No Confidence Vote for Cal State L.A. President

The Academic Senate at California State University, Los Angeles, voted no confidence in President William Covino Tuesday, the latest fallout from an incident in which campus police forcibly removed a professor from a May 1 mayoral debate.

Videos from the event show Professor Melina Abdullah, a Black woman, being removed and restrained by campus police. Her offense? Not having a ticket for the event. In waffling statements, Covino first seemed to blame Abdullah for the incident, then backtracked. Covino has denied involvement in Abdullah’s removal and promised an investigation of the incident.

Abdullah has since called for Covino to be fired.

The Academic Senate at Cal State L.A. approved a no-confidence vote Tuesday, with 91 percent of the 40 participants casting a ballot against Covino, according to the Los Angeles Times, which noted that not all eligible voters participated and that the vote lacks any official repercussions.

“I’m committed to continue working with our more than 1,500 faculty members to advance student success, graduation rates and economic mobility,” Covino said in a statement reported by the Times. “Everyday [sic] our faculty and staff go above and beyond to fulfill the mission of our university. That deep commitment to our students and our community should not be overshadowed by, or mischaracterized because of, the incident last week.”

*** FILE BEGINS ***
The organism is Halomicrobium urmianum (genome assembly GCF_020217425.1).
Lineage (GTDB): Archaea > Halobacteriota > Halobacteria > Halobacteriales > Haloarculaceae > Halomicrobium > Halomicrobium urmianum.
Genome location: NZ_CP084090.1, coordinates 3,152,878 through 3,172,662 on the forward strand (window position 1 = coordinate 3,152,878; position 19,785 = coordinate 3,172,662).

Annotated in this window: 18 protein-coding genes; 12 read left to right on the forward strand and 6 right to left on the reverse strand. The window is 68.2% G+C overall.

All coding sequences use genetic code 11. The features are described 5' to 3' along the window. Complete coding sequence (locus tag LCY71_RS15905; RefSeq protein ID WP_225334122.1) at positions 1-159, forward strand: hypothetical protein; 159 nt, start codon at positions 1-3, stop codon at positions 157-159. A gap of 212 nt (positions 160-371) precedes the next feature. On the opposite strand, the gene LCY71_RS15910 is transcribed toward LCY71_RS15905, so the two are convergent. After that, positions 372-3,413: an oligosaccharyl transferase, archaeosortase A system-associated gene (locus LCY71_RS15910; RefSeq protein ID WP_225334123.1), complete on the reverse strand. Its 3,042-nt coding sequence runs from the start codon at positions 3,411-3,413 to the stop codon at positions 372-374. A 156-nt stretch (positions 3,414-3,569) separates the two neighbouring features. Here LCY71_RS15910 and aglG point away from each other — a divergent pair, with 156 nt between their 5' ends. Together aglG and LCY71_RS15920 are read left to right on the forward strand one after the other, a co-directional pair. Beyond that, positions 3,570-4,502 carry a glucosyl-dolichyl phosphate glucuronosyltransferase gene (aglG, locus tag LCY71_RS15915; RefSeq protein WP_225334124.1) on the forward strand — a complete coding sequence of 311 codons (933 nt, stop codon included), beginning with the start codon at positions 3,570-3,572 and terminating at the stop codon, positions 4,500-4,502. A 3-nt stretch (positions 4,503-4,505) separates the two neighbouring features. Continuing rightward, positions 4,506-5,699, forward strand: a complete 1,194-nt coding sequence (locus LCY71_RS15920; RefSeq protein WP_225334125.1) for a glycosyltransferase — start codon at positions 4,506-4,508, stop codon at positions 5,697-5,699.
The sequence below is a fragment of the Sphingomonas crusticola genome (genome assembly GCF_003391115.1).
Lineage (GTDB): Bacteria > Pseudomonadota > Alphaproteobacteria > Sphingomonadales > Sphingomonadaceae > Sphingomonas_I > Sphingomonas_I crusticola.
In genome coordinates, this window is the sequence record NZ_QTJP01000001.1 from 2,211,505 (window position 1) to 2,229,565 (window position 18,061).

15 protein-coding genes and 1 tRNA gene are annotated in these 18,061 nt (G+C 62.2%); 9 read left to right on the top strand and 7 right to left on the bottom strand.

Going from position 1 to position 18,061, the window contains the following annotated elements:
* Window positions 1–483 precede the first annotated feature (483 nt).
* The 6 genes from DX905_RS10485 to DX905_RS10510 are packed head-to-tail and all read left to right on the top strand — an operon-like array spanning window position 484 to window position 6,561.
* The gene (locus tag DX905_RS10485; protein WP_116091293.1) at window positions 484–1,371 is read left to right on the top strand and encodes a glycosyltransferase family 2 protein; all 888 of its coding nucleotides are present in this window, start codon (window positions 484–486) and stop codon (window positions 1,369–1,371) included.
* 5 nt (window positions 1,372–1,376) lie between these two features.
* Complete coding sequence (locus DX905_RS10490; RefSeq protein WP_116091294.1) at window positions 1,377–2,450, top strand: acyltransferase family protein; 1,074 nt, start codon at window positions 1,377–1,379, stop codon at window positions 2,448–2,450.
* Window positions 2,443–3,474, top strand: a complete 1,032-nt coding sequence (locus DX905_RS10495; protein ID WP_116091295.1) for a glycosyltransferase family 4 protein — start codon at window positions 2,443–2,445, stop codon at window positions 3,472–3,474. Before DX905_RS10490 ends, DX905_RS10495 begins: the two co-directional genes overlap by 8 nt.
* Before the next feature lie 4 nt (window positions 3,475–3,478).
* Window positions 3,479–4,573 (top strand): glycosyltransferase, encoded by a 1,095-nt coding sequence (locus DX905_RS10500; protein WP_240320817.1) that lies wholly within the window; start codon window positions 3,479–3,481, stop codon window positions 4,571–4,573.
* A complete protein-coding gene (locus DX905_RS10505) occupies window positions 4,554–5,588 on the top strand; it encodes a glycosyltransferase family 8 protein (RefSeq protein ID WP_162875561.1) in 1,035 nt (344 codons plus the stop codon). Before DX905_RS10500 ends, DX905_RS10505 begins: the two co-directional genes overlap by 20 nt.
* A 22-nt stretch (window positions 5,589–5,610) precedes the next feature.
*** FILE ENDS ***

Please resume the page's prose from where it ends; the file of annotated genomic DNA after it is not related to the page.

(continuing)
The no-confidence vote in Covino marks the second such decision against a CSU president this week. On Monday, faculty members at Sonoma State University voted no confidence in President Judy Sakaki for various issues, including that she allegedly overlooked sexual harassment complaints against her husband and retaliated against an ex-provost who brought the claims to the attention of CSU officials.

(This article has been updated to relfect that the no confidence vote at Cal State LA was made by the Academic Senate, but was not an overall faculty vote.)

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